Bio-terror is a public health issue
Princeton University’s Laura Kahn spends her days analysing the risks of animal diseases jumping to humans – accidentally or deliberately. She talks to Andrew Masterson.
At first blush, the dangers looming due to climate change are typified by very large phenomena: bushfires, floods, hurricanes, rising oceans, that sort of thing.
To American scientist, physician and biodefence expert Laura Kahn, however, one of the biggest dangers facing humanity is not gargantuan, but invisible to the naked eye.
“The great challenge we face in the 21st century is figuring out how to sustainably feed ourselves, in a warming planet, without unleashing many more deadly zoonotic diseases upon ourselves,” she says.
Zoonotic diseases are those that jump from one species to another. They have always been part of human history – the plague, for instance, is caused by a zoonotic bacterium that leaps from fleas, and measles was originally a cattle virus called rinderpest – but urbanisation and population growth appear to be providing ever more frequent opportunities for bugs to cross over the species barrier.
A landmark 2005 study found that of all known human pathogens, 60% were zoonotic. The total was even higher – 75% -- in the case of emerging infectious diseases.
In recent years, zoonotic diseases have spurred several worldwide public health emergencies, and cost a great number of lives. Examples include Ebola, SARS, MERS, West Nile and Zika. Terrible though their tolls have been, they are tiny compared to two of the commonest zoonoses around: influenza (which, depending on the strain, jumps from birds or swine) and HIV/AIDS, which crossed over from chimpanzees.
Some years ago, exploring possible alternative strategies to better manage the threat posed by zoonotic diseases, Kahn co-founded the One Health Initiative – a collaboration between physicians, veterinarians and other health professionals. Member organisations include the American Medical Association, the Centres for Disease Control and Prevention, the US department of Agriculture and the American Nurses Association.
“One Health recognises the close linkages between human, animal, and environmental health,” she explains.
“We've built up silos over the past century and focus primarily on humans. We must recognise that we don't live in a vacuum. We are part of a dynamic, microbial world.”
The One Health approach, with its insistence that human wellbeing is indivisible from that of other species and the wider environment, may sound simply well-meaning and aspirational, but Kahn sees it as a bulwark against not merely unplanned epidemics, but also against the distinctly more anthropogenic threat of bio-warfare.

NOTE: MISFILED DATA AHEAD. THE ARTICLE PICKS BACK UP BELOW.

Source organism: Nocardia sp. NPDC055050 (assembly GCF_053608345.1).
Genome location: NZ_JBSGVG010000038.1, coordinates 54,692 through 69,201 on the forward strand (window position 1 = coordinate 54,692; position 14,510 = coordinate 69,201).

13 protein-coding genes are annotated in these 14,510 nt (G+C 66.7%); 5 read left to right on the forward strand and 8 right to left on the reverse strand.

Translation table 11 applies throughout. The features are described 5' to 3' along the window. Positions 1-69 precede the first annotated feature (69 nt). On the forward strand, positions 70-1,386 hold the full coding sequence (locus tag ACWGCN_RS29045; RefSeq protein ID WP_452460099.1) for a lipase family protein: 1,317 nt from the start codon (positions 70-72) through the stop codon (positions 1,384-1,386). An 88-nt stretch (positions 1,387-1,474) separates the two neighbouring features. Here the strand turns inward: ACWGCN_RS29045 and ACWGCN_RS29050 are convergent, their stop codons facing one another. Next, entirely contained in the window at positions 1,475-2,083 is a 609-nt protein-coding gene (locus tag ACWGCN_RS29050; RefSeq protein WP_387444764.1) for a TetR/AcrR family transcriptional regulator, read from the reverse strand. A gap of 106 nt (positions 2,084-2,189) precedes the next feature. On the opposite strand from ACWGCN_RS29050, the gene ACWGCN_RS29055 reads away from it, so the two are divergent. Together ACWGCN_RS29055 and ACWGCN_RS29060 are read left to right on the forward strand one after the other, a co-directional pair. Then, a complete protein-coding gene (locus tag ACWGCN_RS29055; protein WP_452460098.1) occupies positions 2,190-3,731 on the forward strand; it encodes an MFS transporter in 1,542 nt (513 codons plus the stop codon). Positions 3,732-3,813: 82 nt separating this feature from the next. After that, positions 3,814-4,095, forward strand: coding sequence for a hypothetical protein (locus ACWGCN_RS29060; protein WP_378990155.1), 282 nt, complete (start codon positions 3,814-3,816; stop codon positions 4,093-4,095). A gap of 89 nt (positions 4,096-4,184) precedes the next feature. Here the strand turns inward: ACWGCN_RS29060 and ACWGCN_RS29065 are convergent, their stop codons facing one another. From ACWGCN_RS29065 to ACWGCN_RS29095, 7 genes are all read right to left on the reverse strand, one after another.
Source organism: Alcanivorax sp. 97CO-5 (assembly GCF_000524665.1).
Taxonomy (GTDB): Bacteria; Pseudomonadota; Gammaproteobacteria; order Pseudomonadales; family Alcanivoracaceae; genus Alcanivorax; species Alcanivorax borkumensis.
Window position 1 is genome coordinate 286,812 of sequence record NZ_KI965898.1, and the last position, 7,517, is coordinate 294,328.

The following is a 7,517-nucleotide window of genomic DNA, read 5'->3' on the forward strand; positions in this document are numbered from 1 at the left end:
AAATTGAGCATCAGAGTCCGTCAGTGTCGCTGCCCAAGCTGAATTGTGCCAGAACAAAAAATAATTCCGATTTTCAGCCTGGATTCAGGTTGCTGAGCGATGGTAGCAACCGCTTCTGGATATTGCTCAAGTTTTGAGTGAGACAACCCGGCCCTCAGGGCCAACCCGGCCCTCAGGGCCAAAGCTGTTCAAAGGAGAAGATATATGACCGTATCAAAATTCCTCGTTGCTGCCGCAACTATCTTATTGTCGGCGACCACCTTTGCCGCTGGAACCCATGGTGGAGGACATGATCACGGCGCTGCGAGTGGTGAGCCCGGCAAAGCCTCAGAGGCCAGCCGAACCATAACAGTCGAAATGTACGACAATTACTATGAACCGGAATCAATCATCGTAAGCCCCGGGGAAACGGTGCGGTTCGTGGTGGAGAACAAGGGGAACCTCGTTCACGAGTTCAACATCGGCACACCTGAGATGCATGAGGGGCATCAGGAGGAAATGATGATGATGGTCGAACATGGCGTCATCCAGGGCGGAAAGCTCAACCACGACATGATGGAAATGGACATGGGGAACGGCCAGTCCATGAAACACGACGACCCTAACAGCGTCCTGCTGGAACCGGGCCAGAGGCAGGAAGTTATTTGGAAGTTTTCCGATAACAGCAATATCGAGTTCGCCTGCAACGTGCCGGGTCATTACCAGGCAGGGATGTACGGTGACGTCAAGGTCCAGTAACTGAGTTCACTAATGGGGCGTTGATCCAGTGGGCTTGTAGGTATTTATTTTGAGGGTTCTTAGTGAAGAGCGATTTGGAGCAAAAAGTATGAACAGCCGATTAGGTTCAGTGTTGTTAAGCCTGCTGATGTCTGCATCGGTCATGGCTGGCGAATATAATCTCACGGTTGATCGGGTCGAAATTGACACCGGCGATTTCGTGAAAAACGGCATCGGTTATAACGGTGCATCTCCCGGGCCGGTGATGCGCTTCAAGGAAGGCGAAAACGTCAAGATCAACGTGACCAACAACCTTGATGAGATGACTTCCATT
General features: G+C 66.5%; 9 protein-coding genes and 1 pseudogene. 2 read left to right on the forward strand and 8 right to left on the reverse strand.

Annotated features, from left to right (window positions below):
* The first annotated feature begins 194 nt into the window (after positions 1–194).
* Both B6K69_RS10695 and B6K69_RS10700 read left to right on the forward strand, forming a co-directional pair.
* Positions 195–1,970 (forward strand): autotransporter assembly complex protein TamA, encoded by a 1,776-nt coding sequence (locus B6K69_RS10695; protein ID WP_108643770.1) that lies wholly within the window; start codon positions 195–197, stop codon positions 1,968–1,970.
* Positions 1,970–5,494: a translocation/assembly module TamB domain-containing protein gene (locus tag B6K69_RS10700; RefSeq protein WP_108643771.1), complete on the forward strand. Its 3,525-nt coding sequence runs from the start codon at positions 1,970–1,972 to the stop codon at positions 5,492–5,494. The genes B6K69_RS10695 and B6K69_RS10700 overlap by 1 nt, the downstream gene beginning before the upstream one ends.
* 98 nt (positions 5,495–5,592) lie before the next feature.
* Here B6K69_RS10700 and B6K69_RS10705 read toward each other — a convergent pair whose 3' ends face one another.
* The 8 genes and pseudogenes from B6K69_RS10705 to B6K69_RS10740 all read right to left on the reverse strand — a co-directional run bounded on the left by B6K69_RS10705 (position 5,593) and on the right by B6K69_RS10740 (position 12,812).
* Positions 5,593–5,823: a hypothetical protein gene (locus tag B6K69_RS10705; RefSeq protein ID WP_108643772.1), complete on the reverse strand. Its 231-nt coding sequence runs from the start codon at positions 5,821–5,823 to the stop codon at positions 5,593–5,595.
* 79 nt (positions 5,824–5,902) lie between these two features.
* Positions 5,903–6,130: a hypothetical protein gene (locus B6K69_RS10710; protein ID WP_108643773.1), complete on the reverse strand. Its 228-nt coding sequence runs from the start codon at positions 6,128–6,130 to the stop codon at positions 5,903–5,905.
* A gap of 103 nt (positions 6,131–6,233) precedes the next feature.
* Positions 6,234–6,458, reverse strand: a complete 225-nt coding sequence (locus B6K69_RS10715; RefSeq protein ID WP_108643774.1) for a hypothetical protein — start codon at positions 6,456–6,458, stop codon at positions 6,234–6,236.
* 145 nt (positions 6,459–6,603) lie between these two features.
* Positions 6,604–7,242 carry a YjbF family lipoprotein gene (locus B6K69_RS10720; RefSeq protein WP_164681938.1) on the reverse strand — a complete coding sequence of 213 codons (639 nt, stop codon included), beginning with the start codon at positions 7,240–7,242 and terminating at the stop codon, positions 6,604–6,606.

“Most of the agents of bioterrorism are zoonotic diseases as well,” she says. “There's an overlap between emerging diseases and bioterrorism -- the zoonotic connection.”
To this end, for six years up to 2009, she organised a series of seminars on biodefence, sponsored by the Carnegie Corporation and held at Princeton University.
From this experience, she wrote a book, Who’s In Charge?, examining leadership responses during “epidemics, bioterror attacks and other public health crises”.
And while the risk of a devastating biological warfare attack – whether by state actors or terrorists – is always present, Kahn is just as worried that the next pandemic might arise from the pure, simple and ugly fact that out species is rapidly filling up the world with its own microbe-filled manure.
“We need to understand how our microbial world works, and how our microbial bodies work,” she says.
“We also need to figure out what to do with all of our wastes. Humans and our domestic animals now make up around 98% of the mammalian zoomass on the planet.
“Much of human and animal manure gets spread onto agricultural fields as fertiliser. It leaches into the soil and waterways, causing soil and water contamination from heavy microbial overloading. This contributes to food-borne and waterborne illnesses. So, everything is connected.”
One way to tackle this problem, she says, is to take the One Health approach and make it both global and mandatory.
“The One Health concept must be integrated into the United Nation's Sustainable Development Goals,” she says. “And One Health must be integrated into public health. Public health solely focuses on humans. We need to expand it and include the animals and environment, too.”
For Cosmos readers in the UK, Kahn is set to expand on these ideas when she gives a talk at the Centre for the Study of Existential Risk at Cambridge University later this month.
For those who can’t make it, she’s happy to sum up her theme.
“Bottom line?” she asks. “If we want this planet to sustain us, we need to respect it and learn how to live with it better than we're currently doing.”